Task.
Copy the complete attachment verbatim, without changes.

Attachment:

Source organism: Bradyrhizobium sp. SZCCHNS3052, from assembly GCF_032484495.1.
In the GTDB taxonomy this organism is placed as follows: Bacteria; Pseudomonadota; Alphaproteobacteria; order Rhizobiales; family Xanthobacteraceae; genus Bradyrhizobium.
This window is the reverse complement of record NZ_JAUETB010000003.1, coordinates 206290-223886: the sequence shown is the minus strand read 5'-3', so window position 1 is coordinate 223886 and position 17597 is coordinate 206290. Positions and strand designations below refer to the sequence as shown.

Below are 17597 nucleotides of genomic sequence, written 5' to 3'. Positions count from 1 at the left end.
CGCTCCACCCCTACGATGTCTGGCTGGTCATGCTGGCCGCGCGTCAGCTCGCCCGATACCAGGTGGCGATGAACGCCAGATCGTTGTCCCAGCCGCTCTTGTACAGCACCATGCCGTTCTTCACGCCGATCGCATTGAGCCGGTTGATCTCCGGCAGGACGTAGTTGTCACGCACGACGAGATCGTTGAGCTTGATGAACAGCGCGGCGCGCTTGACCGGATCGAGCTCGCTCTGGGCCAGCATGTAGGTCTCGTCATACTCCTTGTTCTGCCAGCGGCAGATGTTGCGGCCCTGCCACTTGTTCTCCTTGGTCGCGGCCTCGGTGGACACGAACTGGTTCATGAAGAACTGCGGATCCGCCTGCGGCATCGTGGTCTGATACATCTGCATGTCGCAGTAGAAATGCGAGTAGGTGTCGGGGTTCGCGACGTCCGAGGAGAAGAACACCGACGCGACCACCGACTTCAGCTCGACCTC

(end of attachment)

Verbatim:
Source organism: Bradyrhizobium sp. SZCCHNS3052, from assembly GCF_032484495.1.
In the GTDB taxonomy this organism is placed as follows: Bacteria; Pseudomonadota; Alphaproteobacteria; order Rhizobiales; family Xanthobacteraceae; genus Bradyrhizobium.
This window is the reverse complement of record NZ_JAUETB010000003.1, coordinates 206290-223886: the sequence shown is the minus strand read 5'-3', so window position 1 is coordinate 223886 and position 17597 is coordinate 206290. Positions and strand designations below refer to the sequence as shown.

Below are 17597 nucleotides of genomic sequence, written 5' to 3'. Positions count from 1 at the left end.
CGCTCCACCCCTACGATGTCTGGCTGGTCATGCTGGCCGCGCGTCAGCTCGCCCGATACCAGGTGGCGATGAACGCCAGATCGTTGTCCCAGCCGCTCTTGTACAGCACCATGCCGTTCTTCACGCCGATCGCATTGAGCCGGTTGATCTCCGGCAGGACGTAGTTGTCACGCACGACGAGATCGTTGAGCTTGATGAACAGCGCGGCGCGCTTGACCGGATCGAGCTCGCTCTGGGCCAGCATGTAGGTCTCGTCATACTCCTTGTTCTGCCAGCGGCAGATGTTGCGGCCCTGCCACTTGTTCTCCTTGGTCGCGGCCTCGGTGGACACGAACTGGTTCATGAAGAACTGCGGATCCGCCTGCGGCATCGTGGTCTGATACATCTGCATGTCGCAGTAGAAATGCGAGTAGGTGTCGGGGTTCGCGACGTCCGAGGAGAAGAACACCGACGCGACCACCGACTTCAGCTCGACCTC